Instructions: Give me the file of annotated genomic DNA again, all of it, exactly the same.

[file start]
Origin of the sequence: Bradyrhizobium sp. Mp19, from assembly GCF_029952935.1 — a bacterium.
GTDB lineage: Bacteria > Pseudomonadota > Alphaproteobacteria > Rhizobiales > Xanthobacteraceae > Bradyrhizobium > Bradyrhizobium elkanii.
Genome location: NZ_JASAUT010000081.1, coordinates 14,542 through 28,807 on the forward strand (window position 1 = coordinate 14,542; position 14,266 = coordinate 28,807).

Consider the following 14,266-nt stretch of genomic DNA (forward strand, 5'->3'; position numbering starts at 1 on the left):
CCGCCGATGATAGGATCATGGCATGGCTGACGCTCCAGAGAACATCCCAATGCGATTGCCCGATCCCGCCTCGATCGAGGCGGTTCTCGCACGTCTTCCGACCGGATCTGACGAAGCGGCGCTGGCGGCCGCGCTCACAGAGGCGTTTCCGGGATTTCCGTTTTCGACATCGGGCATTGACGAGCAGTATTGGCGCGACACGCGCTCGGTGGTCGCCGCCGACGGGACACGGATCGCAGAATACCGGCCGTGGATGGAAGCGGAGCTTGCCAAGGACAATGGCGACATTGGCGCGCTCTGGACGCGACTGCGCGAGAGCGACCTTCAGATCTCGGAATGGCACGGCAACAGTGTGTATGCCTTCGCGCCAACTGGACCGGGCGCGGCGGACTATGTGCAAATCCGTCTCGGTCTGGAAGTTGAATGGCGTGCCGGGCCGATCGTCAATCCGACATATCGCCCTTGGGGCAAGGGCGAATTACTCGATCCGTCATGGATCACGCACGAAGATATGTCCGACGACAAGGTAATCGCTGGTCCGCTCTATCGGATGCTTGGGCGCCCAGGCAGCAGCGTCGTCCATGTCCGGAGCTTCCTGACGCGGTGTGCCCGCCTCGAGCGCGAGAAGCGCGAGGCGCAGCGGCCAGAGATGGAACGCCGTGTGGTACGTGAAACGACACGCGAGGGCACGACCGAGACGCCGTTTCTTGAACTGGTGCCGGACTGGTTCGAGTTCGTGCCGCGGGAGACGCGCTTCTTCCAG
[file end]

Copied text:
Origin of the sequence: Bradyrhizobium sp. Mp19, from assembly GCF_029952935.1 — a bacterium.
GTDB lineage: Bacteria > Pseudomonadota > Alphaproteobacteria > Rhizobiales > Xanthobacteraceae > Bradyrhizobium > Bradyrhizobium elkanii.
Genome location: NZ_JASAUT010000081.1, coordinates 14,542 through 28,807 on the forward strand (window position 1 = coordinate 14,542; position 14,266 = coordinate 28,807).

Consider the following 14,266-nt stretch of genomic DNA (forward strand, 5'->3'; position numbering starts at 1 on the left):
CCGCCGATGATAGGATCATGGCATGGCTGACGCTCCAGAGAACATCCCAATGCGATTGCCCGATCCCGCCTCGATCGAGGCGGTTCTCGCACGTCTTCCGACCGGATCTGACGAAGCGGCGCTGGCGGCCGCGCTCACAGAGGCGTTTCCGGGATTTCCGTTTTCGACATCGGGCATTGACGAGCAGTATTGGCGCGACACGCGCTCGGTGGTCGCCGCCGACGGGACACGGATCGCAGAATACCGGCCGTGGATGGAAGCGGAGCTTGCCAAGGACAATGGCGACATTGGCGCGCTCTGGACGCGACTGCGCGAGAGCGACCTTCAGATCTCGGAATGGCACGGCAACAGTGTGTATGCCTTCGCGCCAACTGGACCGGGCGCGGCGGACTATGTGCAAATCCGTCTCGGTCTGGAAGTTGAATGGCGTGCCGGGCCGATCGTCAATCCGACATATCGCCCTTGGGGCAAGGGCGAATTACTCGATCCGTCATGGATCACGCACGAAGATATGTCCGACGACAAGGTAATCGCTGGTCCGCTCTATCGGATGCTTGGGCGCCCAGGCAGCAGCGTCGTCCATGTCCGGAGCTTCCTGACGCGGTGTGCCCGCCTCGAGCGCGAGAAGCGCGAGGCGCAGCGGCCAGAGATGGAACGCCGTGTGGTACGTGAAACGACACGCGAGGGCACGACCGAGACGCCGTTTCTTGAACTGGTGCCGGACTGGTTCGAGTTCGTGCCGCGGGAGACGCGCTTCTTCCAG